If that’s the case, much of the rest of the season may be dedicated to figuring out who caused the Burn, how, why, and then travelling through time to prevent it from ever happening.
The reason why I haven’t discussed these theories before is that I would consider both of them to be huge storytelling risks. Discovery has always been part of the prime timeline, and jumping to a different reality would be a huge change. And secondly, telling a multi-episode story, perhaps one that lasts all season, only to undo or overwrite it could easily end up feeling like a waste of time. Star Trek has done this before, but only with individual episodes like Year of Hell or Yesterday’s Enterprise. Undoing or overwriting an entire season would be a much more complicated undertaking.
However, the possibility exists, so these theories are now included on the list.
Number 2: The spore drive is going to become Starfleet’s new method of faster-than-light propulsion.
With the loss of most of the galaxy’s dilithium, it seems that faster-than-light travel – at least in the former Federation – is difficult and costly. It’s certainly possible that other factions have developed non-dilithium travel methods, and in That Hope Is You we saw Book mention a couple of possibilities for that.
However, there’s also the spore drive. At the end of Season 2 it was strongly suggested that the existence of the USS Discovery and the spore drive would be covered up by Starfleet and/or Section 31, meaning that it’s plausible to think that by the 32nd Century all knowledge of it would have been lost – especially in the post-Burn chaos that engulfed what remained of Starfleet. But the spore drive doesn’t rely on dilithium, and allows for instantaneous jumps across the galaxy – if the technology was able to be rolled out, Starfleet could be back up and running.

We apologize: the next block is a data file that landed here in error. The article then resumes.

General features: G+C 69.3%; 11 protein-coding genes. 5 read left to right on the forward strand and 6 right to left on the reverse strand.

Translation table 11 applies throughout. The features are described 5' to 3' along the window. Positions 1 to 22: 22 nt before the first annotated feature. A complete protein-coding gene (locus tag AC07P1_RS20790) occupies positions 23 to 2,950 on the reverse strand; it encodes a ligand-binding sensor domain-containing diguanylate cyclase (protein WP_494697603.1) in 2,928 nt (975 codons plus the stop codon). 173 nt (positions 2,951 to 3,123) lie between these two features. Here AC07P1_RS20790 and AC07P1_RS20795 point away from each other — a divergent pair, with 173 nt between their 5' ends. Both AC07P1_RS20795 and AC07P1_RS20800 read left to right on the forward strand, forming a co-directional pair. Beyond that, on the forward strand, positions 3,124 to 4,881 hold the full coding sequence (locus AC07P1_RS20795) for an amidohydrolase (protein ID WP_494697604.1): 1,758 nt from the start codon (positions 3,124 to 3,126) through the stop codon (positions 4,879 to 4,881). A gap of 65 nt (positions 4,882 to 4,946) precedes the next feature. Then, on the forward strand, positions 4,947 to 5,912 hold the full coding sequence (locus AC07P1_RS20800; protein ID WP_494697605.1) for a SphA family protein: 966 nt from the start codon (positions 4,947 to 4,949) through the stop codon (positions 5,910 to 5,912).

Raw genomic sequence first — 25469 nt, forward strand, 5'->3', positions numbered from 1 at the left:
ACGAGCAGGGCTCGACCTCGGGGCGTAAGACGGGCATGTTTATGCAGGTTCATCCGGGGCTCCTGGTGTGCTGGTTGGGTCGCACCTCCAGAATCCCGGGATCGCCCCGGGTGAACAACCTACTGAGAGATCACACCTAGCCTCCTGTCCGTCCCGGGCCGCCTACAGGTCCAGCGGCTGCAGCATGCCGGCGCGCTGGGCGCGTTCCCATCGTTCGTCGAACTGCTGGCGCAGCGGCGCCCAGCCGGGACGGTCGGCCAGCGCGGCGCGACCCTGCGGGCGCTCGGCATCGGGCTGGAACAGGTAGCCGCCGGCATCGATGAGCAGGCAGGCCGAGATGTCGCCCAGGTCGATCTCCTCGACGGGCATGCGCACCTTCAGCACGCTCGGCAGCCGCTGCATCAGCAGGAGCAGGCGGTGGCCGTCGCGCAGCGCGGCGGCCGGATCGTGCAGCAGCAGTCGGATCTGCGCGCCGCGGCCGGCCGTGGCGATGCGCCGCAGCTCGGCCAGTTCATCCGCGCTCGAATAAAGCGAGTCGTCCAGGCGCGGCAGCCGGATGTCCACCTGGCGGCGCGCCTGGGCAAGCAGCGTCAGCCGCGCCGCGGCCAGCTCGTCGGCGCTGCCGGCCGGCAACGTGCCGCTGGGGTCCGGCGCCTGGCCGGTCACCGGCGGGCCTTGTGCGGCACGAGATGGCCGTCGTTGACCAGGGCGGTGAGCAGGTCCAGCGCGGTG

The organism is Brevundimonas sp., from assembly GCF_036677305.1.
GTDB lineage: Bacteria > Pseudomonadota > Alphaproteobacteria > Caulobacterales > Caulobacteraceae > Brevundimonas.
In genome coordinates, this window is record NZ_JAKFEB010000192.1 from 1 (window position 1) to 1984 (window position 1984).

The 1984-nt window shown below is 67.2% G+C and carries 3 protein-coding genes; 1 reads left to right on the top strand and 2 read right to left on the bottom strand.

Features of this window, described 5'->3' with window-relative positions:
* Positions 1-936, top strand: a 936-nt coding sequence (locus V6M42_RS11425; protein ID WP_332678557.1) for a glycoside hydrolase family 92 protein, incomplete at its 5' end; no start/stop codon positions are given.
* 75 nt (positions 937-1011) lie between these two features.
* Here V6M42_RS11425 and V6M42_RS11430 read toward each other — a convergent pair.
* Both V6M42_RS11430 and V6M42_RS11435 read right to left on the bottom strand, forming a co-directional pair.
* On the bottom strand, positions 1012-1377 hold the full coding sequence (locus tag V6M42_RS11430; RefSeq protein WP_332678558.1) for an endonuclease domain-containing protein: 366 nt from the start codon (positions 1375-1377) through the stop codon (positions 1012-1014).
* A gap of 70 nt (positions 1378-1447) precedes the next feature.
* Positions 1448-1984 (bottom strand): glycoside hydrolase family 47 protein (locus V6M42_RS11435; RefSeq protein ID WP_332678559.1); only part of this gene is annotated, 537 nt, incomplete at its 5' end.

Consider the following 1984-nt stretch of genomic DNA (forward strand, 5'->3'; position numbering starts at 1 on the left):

This season we’ve not only seen the spore drive in use, but in People of Earth Stamets gave a technobabble explanation of the way it works to Adira, firmly cementing the spore drive as being in play for the remainder of the season.
While I would expect at this stage the bulk of the story to be about unravelling what happened with the Burn and perhaps finding a way to undo it or fix it, one possible outcome could be a slow restoration of Starfleet and the Federation by rolling out the spore drive to more and more ships. Reconnecting the scattered ex-Federation worlds and bringing them back together would be far easier with the spore drive, so it remains an option.
Number 3: We’ll meet Dax when Discovery arrives at the Trill homeworld.